levels sexual violence is probably one of the most difficult areas for us to document and I want to speak a little bit about my own experience in Libya because I think it illustrates the complexities of trying to go out and document this the this particular type of violation and I I don’t they I mean I think Libya and the Middle East presents specific challenges but I don’t think that they unique I mean we’ve seen this in all the places that we’ve worked in varying degrees so as many of you will recall probably round about april of last year now bear in mind that the the revolution began in benghazi in February so round about april last year there was an increase in media reporting around the use of sexual violence as a tactic in the libyan revolution there was one particular case that became a very high-profile case of a young woman called a minor a lady who was in tripoli and who managed to escape from detention from the Gaddafi regime and burst into a hotel the Rixos hotel which was quite a well-known hotel where all the journalists and international people were staying and she really opened up this discussion about whether or not sexual violence was happening following the reporting on that there was fairly large numbers of reports that sexual violence was happening in Misrata a little bit in Benghazi and then in the western mountain regions we already had people on the ground in Benghazi and we were able to deploy people both the western mountain regions and also to the tunisian Libyan border because there had been an influx of refugees at that point so we had people across sort of those areas and they were still a conflict that was happening we were at that stage unable to get people into misurata because it was a decision was being heavily shelled and we just simply didn’t have access to that population at that stage and what we initially found in libya was that it was exceedingly difficult to document sexual violence a couple of reasons one sexual violence is highly stigmatized in Libya as it is in many places in the world a complicating factor in the Middle East is that sexual violence is often conceptualized as a crime of honor and in Libya the honor is not just the honor of the woman but of course it’s the honor of the family so sexual violence not only infringes on the honor of the young woman or the or the girl who has been attacked but also it comes back to the family so we ran into many many people who told us that they knew your sexual violence but told us of the destruction of evidence many of you will have heard about the rape videos we were able to to take some of those into our position but we also have very credible evidence that large numbers of those videos were destroyed at the on the orders of at that stage the rebels now obviously not the rebels in Libya so one was that in trying to protect women and girls evidence of sexual violence was destroyed a second strand and another barrier to getting good information on sexual violence was that women and girls themselves were strongly discouraged to talk about the experiences to report the experiences and to see can’t services so typically in some of the places we work they are pre-existing services like health services counseling services groups that work with women and we’re able to use those as interlocutors to begin to reach victims in Libya women and girls were strongly discouraged by families by communities and also by the rebels from accessing what services were available cause of concerns about shame and a van stigma so it was very hard in the beginning to corroborate these evidence so we had a huge on the one hand we had huge numbers of media reports saying that it was systemic that thousands of women and girls had been reported that this was a policy and a tactic of the Gaddafi regime and on the other hand we had expert talented researchers in the field who found it very difficult to corroborate these instances and and I think this shows the need for the kind of research that you’re doing that really is looking very systematically at what is what is happening in the field but after the end of the conflict and a little bit before the end of the conflict we started making contact with groups mainly individuals i have to say who were supporting and providing services to initially woman in connection with sexual violence so very slowly because we had been on the ground throughout the conflict because we had spoken out across a range of issues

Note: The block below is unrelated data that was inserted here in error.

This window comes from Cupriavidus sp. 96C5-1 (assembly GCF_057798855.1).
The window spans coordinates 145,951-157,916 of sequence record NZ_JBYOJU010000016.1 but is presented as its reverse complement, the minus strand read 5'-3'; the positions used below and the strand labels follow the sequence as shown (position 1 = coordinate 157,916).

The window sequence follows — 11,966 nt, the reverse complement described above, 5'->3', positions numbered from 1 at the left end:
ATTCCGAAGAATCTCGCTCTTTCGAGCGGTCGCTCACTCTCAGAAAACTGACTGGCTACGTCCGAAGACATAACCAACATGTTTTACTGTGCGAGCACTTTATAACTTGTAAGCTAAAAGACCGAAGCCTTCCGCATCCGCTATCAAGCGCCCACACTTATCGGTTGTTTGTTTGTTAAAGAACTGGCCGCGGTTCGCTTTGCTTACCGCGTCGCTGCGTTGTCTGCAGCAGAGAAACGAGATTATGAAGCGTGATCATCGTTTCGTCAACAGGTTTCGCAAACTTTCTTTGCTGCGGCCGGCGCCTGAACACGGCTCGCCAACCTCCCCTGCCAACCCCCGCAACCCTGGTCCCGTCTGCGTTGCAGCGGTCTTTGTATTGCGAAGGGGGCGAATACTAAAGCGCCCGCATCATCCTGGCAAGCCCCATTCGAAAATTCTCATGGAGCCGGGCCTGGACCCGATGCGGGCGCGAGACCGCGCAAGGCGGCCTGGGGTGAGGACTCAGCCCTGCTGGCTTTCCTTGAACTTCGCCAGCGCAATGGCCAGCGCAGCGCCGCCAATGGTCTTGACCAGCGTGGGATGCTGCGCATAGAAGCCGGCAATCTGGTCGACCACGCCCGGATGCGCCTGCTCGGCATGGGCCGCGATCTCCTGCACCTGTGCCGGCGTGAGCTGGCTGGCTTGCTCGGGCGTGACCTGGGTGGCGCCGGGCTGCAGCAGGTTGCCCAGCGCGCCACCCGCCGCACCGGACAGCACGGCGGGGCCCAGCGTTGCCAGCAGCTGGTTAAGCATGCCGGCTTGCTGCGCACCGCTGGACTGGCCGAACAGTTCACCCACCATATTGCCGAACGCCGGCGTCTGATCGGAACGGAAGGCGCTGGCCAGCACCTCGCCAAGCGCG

around the use of weapons for example that had been for that shouldn’t have been used like land mines and cluster munitions we had spoken about it the use of torture by Gaddafi regimes we’ve spoken about the extrajudicial executions that were going on we had a certain profile in Libya at that point and that was very helpful to us in beginning to gain the trust of the groups that were working with women in connection with sexual violence so probably from about July and August we started getting cases and we were able to document how sexual violence was happening something that was very interesting to us and something I think that certainly I didn’t expect when I was doing the research was that we began to see a relatively large number of victims who were men and I think you know this is one of the interesting things and I think a challenge for us going forward is that I think while we begin to build up a picture of what is happening to women and girls in the context of conflict and conflict related sexual violence there’s much much much less information about how men are targeted and for me having done this work for a very long time my experience in there was really the first time that we had interviewed men and and fairly large numbers of men i would say that a third of the victims that we’ve interviewed to date are men so for me it was very interesting to begin to try to understand how sexual violence is also used against men and some of the differences that i’ll point out between the two groups which I think also tells us about the kind of advocacy and the kinds of policies that we’re going to need in the future with regard to the woman much of the rape appears to have been opportunistic this doesn’t discount whether or not that it may well have been a policy of the Gaddafi regime and Human Rights Watch currently doesn’t have sufficient evidence to say definitively one way or another whether it was whether it was or it wasn’t doesn’t detract from the way in which had happened and this was largely opportunistic so women who are at home alone when the troops entered cities villages were targeted woman who were in some way seen as associated with the opposition were also targeted but we have much less evidence that this was systematic and we also it appears that certain units were much more involved in sexual violence so we have some evidence that there were particular units and these were controlled by by particular elements of the Gaddafi regime and they seemed to have been much more engaged in sexual violence than than other units the picture is very different with regard to the male survivors of sexual violence there it is very clear from the cases that we have that men who are involved in opposition activities were targeted and this cuts across a whole range of activities so we have instances where men who were previously soldiers and who had defected were later picked up we have instances of people who were just demonstrators who are on the ground who were democracy activists who were graffitiing walls were putting up flags they were targeted and we also have and this particularly interesting aspect for me we have people who had been previously targeted so for example we have a couple of cases of men who are in prison several years before for opposition activities who were picked up very early in the conflict so februari March last year were warned to say that you know if you if we find out that you’ve been engaging in any other activities you know we’re watching you and who were then subsequently picked up as the conflict heightened so with regard to men clearly a targeted group of men sexual violence was part of a broader pattern of torture used against these men and sexual violence was clearly punitive it was seen very much as something that was ultimately so humiliating and so shameful to them that it would be the ultimate punishment so we have evidence that for example suggests or that shows that men were told in the you know they were being tortured they were being beaten but they were told you know you’re going to be raped you are so terrible you have betrayed your country you have betrayed gaddafi that this is the only punishment that is suitable for you so you know there is a much clearer pattern that has emerged in the interview of male victims around how sexual violence is being used punitive Lee so what we would do and what we have done with that information is that information has been made available to the ICC they continue their investigations unfortunately they haven’t deployed a specialist sexual violence investigator to Libya so they